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State of downtown: How Austin's luxury feel affects its attraction as a live, work and play area

(Shutterstock)

There’s no shortage of online chatter about Austin. TikTok and Instagram are filled with people documenting their weekend trips with activities like paddleboarding on the lake, enjoying the nightlife and considering a move.


But it’s not just social media hype. A new report by the Downtown Austin Alliance backs up the excitement.

The nonprofit dove into its state of downtown report in an event at Waterloo Park this week with findings that show downtown sees more than 5 million visitors annually. Plus visits in the popular entertainment districts of Rainey Street and West 6th were higher in October this past year than they were pre-pandemic.


While the tourists may be enjoying Austin’s downtown, how is it working out for current residents?

More than 50% of respondents the Downtown Alliance surveyed rated downtown as poor or below average as a place to live. The answer to some of that dissatisfaction may be seen in the priorities respondents said should be addressed over the next two years in downtown, listing parking, traffic congestion and affordability as some of the top issues. In 2021, the report notes downtown asking rent rose 14%.

“Studio rents right now are averaging $2,200 a month downtown,” said Jen Weaver, who founded Weaver Buildings to provide housing that’s affordable to middle-income earners.

“That means to live downtown, you have to make six figures to qualify to pay that rent,” Weaver said, referencing how many lease agreements require renters to earn three times the rent in order to qualify.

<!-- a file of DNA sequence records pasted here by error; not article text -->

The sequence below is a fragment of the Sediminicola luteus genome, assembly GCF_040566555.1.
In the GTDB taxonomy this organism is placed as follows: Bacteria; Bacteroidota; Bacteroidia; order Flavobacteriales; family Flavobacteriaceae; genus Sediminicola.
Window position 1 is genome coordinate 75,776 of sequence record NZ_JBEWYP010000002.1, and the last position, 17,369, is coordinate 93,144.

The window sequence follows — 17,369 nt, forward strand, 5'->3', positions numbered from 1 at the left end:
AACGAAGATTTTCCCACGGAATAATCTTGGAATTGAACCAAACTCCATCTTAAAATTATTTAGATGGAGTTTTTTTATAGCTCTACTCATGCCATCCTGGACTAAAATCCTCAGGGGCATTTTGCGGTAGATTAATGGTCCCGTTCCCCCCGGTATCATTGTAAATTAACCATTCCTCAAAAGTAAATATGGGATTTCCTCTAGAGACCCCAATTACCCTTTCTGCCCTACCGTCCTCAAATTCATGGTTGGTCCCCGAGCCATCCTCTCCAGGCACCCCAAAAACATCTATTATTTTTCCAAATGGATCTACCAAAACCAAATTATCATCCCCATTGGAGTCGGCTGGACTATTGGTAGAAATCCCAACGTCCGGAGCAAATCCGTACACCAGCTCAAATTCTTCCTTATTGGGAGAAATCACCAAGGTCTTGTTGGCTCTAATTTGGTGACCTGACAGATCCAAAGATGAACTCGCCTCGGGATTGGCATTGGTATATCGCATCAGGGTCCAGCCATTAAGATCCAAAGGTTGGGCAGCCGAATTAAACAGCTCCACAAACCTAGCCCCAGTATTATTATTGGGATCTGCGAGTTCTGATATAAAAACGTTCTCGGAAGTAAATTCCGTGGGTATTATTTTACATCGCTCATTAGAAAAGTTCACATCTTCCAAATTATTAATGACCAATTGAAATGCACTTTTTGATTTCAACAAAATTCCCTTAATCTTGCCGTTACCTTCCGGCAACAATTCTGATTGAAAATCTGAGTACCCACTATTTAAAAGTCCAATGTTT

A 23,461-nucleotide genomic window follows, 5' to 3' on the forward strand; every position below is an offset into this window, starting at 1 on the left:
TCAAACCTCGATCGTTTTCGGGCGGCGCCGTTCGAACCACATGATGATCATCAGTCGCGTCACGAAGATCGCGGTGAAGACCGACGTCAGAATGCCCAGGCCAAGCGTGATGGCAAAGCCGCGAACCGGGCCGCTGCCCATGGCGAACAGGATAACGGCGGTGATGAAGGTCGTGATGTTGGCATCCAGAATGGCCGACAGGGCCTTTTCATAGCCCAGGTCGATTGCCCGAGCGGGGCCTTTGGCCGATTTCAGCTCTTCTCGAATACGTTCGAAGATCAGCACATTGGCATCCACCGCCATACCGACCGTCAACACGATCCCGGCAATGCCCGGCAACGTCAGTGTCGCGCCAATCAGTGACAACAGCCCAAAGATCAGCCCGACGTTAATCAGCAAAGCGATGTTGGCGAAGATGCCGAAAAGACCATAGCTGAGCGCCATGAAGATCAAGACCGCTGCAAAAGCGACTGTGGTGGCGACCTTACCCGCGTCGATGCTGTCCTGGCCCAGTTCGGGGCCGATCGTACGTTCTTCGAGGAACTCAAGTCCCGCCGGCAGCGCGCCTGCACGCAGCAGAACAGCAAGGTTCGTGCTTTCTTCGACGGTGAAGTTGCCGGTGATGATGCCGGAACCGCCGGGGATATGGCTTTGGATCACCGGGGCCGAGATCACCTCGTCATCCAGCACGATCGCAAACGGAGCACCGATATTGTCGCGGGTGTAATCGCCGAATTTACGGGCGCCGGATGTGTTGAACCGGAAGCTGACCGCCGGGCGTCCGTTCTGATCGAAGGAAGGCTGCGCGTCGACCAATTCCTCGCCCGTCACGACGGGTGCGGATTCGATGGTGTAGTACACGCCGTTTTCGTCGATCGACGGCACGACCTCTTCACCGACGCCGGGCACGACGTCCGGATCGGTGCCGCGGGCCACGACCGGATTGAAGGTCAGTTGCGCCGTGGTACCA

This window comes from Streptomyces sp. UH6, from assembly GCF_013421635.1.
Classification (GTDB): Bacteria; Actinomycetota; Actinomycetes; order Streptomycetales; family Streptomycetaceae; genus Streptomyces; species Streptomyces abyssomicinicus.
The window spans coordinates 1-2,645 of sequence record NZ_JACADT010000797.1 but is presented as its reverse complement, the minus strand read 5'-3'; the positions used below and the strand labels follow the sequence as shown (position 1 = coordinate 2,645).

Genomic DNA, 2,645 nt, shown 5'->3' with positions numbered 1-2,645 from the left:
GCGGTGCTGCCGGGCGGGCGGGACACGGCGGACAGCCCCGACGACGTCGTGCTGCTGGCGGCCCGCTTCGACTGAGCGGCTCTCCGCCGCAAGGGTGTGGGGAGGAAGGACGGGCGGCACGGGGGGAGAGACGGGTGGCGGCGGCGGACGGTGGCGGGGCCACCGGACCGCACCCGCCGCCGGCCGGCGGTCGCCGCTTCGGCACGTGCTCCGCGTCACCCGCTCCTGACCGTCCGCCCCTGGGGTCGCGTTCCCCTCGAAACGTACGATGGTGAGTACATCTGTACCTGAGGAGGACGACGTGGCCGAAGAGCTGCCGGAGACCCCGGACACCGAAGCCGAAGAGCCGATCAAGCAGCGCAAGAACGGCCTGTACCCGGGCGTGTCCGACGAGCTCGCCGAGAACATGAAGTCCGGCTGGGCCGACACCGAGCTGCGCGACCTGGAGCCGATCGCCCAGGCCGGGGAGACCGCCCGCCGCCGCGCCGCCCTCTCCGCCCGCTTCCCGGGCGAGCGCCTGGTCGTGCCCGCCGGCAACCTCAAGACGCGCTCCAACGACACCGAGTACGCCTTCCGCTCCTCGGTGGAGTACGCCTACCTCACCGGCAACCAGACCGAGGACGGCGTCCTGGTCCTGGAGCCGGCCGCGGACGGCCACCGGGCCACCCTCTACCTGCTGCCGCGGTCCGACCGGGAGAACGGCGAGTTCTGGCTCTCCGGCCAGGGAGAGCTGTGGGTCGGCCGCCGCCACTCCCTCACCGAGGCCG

With census data reporting that the median household income in Austin in 2020 sits at almost $76,000, that’s out of reach for many. But those costs don’t appear to be changing.

“We have increasing fees, we have increasing property tax,” Weaver said. “So our developers continue to develop only luxury products for downtown.”

Among the developments downtown are 25 projects under construction totaling more than 8 million square feet.

Still, some have hope for increased accessibility downtown with Project Connect moving forward. The plan approved by voters in November 2020 makes promises of transit equity with the mission to bring in light rail, a portion of which will pass through downtown, along with a downtown subway.

Annick Beaudet, mobility officer for the city of Austin, talked about how this fits into her vision for downtown 10 years from now.

“We're going to be doing a lot of work downtown, whether it's building more housing, whether it's revitalizing Sixth Street or it's Building Project Connect, there's going to be disruptions,” Beaudet said. “And we're going to have to work together to find that right balance of getting light rail, moving in Austin as soon as possible, but also balancing the folks who live here, work here and play here now, and it's not going to be easy.”

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